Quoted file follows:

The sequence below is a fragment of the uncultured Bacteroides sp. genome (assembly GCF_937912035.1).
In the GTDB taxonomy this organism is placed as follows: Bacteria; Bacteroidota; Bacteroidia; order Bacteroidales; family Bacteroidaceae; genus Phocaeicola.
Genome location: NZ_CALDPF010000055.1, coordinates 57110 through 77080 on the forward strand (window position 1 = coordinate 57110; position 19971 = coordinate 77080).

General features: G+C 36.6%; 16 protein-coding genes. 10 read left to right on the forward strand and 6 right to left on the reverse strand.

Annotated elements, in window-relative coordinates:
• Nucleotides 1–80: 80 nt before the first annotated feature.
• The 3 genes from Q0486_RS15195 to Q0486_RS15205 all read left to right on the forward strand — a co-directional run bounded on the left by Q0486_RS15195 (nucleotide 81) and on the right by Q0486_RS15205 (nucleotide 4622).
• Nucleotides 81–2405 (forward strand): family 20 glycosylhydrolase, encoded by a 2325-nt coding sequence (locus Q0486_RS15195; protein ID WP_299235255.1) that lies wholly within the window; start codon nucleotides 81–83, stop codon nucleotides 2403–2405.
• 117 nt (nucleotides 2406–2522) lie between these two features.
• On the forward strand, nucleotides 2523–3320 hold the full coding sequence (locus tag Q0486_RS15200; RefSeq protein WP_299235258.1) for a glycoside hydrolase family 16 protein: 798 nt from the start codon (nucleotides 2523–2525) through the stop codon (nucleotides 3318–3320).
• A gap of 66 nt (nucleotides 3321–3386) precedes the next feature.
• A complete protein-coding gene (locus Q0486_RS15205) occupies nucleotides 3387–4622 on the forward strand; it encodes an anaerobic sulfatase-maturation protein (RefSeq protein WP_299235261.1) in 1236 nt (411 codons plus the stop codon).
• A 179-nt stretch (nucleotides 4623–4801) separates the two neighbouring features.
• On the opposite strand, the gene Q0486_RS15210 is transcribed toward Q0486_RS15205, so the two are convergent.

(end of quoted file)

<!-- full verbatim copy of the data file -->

The sequence below is a fragment of the uncultured Bacteroides sp. genome (assembly GCF_937912035.1).
In the GTDB taxonomy this organism is placed as follows: Bacteria; Bacteroidota; Bacteroidia; order Bacteroidales; family Bacteroidaceae; genus Phocaeicola.
Genome location: NZ_CALDPF010000055.1, coordinates 57110 through 77080 on the forward strand (window position 1 = coordinate 57110; position 19971 = coordinate 77080).

General features: G+C 36.6%; 16 protein-coding genes. 10 read left to right on the forward strand and 6 right to left on the reverse strand.

Annotated elements, in window-relative coordinates:
• Nucleotides 1–80: 80 nt before the first annotated feature.
• The 3 genes from Q0486_RS15195 to Q0486_RS15205 all read left to right on the forward strand — a co-directional run bounded on the left by Q0486_RS15195 (nucleotide 81) and on the right by Q0486_RS15205 (nucleotide 4622).
• Nucleotides 81–2405 (forward strand): family 20 glycosylhydrolase, encoded by a 2325-nt coding sequence (locus Q0486_RS15195; protein ID WP_299235255.1) that lies wholly within the window; start codon nucleotides 81–83, stop codon nucleotides 2403–2405.
• 117 nt (nucleotides 2406–2522) lie between these two features.
• On the forward strand, nucleotides 2523–3320 hold the full coding sequence (locus tag Q0486_RS15200; RefSeq protein WP_299235258.1) for a glycoside hydrolase family 16 protein: 798 nt from the start codon (nucleotides 2523–2525) through the stop codon (nucleotides 3318–3320).
• A gap of 66 nt (nucleotides 3321–3386) precedes the next feature.
• A complete protein-coding gene (locus Q0486_RS15205) occupies nucleotides 3387–4622 on the forward strand; it encodes an anaerobic sulfatase-maturation protein (RefSeq protein WP_299235261.1) in 1236 nt (411 codons plus the stop codon).
• A 179-nt stretch (nucleotides 4623–4801) separates the two neighbouring features.
• On the opposite strand, the gene Q0486_RS15210 is transcribed toward Q0486_RS15205, so the two are convergent.